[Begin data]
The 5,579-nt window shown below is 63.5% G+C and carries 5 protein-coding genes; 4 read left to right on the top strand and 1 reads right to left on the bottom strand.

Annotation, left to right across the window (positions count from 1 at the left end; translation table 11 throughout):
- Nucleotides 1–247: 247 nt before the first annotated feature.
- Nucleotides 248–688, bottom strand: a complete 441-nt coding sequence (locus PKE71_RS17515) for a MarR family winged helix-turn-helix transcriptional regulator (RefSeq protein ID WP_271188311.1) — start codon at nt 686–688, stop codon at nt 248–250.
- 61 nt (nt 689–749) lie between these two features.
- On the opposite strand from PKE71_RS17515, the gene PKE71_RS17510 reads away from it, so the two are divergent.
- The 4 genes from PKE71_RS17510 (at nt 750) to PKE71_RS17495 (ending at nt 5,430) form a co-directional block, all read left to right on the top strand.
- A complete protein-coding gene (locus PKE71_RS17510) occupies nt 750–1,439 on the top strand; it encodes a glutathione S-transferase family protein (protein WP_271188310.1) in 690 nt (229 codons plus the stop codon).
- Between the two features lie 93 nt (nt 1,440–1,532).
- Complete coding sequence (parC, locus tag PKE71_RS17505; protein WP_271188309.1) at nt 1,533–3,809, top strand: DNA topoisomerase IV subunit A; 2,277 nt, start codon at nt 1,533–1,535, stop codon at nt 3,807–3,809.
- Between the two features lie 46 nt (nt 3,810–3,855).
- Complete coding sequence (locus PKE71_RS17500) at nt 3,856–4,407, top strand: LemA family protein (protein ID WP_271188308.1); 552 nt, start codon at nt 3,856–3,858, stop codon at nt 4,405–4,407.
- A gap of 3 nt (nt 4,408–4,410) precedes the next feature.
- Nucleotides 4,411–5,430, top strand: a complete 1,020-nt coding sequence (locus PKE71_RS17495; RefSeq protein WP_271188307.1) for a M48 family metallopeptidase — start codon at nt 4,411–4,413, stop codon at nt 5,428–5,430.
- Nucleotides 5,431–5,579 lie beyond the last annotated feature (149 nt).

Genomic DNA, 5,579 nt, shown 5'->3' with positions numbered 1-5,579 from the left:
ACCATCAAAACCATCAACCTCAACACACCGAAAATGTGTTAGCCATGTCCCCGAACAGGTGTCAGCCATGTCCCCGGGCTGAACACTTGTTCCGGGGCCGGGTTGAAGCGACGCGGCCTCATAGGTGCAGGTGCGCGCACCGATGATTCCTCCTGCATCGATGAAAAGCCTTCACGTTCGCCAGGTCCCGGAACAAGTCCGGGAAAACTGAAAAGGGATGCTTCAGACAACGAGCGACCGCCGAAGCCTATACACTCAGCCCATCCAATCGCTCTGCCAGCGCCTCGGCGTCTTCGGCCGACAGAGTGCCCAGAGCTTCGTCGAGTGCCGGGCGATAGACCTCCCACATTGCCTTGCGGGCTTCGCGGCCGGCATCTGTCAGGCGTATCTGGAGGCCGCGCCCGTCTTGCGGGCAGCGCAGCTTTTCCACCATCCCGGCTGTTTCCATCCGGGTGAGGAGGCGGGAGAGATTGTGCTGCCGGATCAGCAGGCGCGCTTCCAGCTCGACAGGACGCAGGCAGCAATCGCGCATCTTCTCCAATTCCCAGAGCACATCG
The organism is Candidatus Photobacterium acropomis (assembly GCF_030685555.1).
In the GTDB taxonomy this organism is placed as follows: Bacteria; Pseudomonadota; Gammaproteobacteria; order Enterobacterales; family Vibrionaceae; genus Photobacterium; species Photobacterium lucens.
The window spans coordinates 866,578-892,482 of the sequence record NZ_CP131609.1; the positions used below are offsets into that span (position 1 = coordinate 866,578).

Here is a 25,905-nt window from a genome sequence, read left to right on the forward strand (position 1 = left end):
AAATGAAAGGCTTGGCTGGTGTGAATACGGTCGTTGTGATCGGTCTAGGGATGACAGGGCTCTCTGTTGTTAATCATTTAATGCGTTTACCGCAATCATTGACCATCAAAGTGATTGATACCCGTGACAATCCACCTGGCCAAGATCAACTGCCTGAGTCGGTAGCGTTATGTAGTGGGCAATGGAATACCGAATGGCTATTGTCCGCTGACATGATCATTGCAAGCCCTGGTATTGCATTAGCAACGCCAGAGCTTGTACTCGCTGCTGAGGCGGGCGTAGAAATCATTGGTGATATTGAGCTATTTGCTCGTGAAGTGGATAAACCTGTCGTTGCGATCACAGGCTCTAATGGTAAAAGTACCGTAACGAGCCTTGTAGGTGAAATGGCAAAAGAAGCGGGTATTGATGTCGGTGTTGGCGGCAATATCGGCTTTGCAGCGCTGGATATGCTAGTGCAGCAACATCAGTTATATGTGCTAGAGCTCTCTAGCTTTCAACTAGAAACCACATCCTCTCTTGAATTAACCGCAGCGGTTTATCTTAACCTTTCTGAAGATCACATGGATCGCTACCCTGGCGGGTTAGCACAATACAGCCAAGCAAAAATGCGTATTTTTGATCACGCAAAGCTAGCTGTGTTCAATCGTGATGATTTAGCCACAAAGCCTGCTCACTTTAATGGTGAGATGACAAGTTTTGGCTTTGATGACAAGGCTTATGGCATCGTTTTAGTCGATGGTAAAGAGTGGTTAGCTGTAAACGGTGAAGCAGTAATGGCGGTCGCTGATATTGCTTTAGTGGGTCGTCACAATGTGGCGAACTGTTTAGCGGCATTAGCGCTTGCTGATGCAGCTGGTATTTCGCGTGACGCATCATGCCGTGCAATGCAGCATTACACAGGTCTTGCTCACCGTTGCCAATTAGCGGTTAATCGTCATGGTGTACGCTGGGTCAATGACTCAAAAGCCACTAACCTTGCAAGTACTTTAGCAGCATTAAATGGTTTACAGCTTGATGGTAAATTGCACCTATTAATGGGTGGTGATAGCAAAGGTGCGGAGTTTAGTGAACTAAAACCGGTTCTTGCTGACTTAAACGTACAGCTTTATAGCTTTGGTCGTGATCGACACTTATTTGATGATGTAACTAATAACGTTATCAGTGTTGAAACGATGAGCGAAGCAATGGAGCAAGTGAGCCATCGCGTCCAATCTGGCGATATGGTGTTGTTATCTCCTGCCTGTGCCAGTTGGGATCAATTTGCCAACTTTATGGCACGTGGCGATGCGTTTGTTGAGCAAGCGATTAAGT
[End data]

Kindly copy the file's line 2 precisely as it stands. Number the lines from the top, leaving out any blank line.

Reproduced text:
Annotation, left to right across the window (positions count from 1 at the left end; translation table 11 throughout):